Mitchell was a most capable bowler, but quite unorthodox, to say the least. He was a 'happy-go-lucky' type, somewhat short in stature, and on the stocky side. He didn't zip the ball at all, but would get the ball a short distance out in front of him on the lane with a little bit of turn on the ball and would let it work for him. Some of today's bowlers might consider Paul's 'control' style as having 'nothing on the ball'—but nothing could be farther from the truth.
Additionally, one of the peculiarities of Paul Mitchell's delivery was that at the beginning of his setup and for 2 to 3 steps into his approach, he'd hold the ball with both hands, cocked behind his head—reminiscent of the old-style basketball free-throw shooters. During his march to the foul line, Paul would bring the ball down in about his 3rd or 4th step and then naturally into his wind-up to deliver the ball.
The matchup against the team from Virginia was the ultimate, classic contrast in styles—the polished, forceful deliveries on the one side vs. what seemed to be the awkward and non-chalant style of Paul Mitchell. Little did anyone know what was about to ensue.
In what could appropriately be described as a case of unassumingly wearing down the opponent, Mitchell put on the most spectacular 'run' this editor has ever witnessed, in which he rolled 23 consecutive marks which started sometime early in the first game, and ended around the 7th frame of Game 3. His middle game was an unstoppable 227 effort, and in what later had to be demoralizing, his 23rd mark was a conversion of the 5-7 split. In Paul's attempt for a 24th straight mark, he again was met with another split, the 5-7-10 this time. Again in textbook fashion, Mitchell slid the 5 pin into the 7, but couldn't get the wall action necessary to take out the 10-pin. By this time, with his team responding to his eventual league high series of 545, the match was decided in which Mitchell's team gained a sweep at a most unfortunate time of the season for the team from Falls Church.
Although, Mitchell's team wasn't a contender for the league championship, this night affected the outcome of the league, as the winning team by season's end would ultimately be the unlikely 4th place team that was involved in the 4-way tie heading into the position round on the final night. Experienced veteran, Billy Moore, rolled a 543 series in the matchup of 3rd and 4th place teams to gain a sweep, winning the league championship for his team by 1 game.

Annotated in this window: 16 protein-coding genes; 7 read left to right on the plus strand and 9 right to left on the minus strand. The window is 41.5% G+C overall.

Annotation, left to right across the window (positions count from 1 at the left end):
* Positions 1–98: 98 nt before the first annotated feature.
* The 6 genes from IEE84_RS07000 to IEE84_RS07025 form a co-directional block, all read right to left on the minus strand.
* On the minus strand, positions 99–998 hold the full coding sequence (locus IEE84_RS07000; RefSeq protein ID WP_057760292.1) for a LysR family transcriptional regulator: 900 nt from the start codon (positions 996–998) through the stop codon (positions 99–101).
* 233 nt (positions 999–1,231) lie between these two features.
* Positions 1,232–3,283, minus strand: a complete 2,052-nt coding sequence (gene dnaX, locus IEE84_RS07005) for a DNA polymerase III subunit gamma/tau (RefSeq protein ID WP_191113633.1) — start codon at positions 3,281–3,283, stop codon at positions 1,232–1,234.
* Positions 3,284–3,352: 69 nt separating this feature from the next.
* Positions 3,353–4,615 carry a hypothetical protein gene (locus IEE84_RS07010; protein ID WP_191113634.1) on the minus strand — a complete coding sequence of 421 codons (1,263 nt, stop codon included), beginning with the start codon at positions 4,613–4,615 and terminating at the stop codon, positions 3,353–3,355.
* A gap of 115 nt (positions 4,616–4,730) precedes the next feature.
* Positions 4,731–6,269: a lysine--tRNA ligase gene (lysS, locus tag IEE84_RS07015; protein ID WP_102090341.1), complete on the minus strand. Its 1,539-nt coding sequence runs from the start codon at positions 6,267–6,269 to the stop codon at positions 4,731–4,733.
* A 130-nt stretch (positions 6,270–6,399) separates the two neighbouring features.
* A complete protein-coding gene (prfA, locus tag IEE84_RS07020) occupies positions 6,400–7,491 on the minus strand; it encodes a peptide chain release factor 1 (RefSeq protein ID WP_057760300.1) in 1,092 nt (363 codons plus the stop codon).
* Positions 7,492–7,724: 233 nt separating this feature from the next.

A significant footnote to the career of Paul Mitchell was that this wasn't the only time that he went on a major tear. Not too long after the Fontana league, Paul again made history by adding his name to the elite "600" Club, as he rolled a 600 series, on the nose, at White Oak Lanes.
The Laugh Was On Us
Once during this editor's tenure at Fontana Bowlarama, a funny thing happened. My team was involved in a match against one of the superb duckpinners in the sport's history, Leroy Christian.
Leroy was an extremely accurate bowler, although he was hearing impaired. It was a close game, and teammate, Dave Triplett, and myself were done bowling and sitting at the scoretable watching the finish. Christian was the anchorman on the opposing team and needed a spare on his foundation 9th frame strike to beat us. Leroy rolled another strike for the double to clinch the game. He then came back to the end of the approach, bent down to face the two of us, completely changed his facial expression to that of being sad, and motioned by putting his left and right index fingers under each eye, and then dragged his fingers downward, indicating that we should be crying because he beat us. Being a generation older than us, he probably figured it was a perfect opportunity to good-naturedly 'rub it in' on a couple of youngsters. It was such an unexpected maneuver that we couldn't help but to explode with laughter.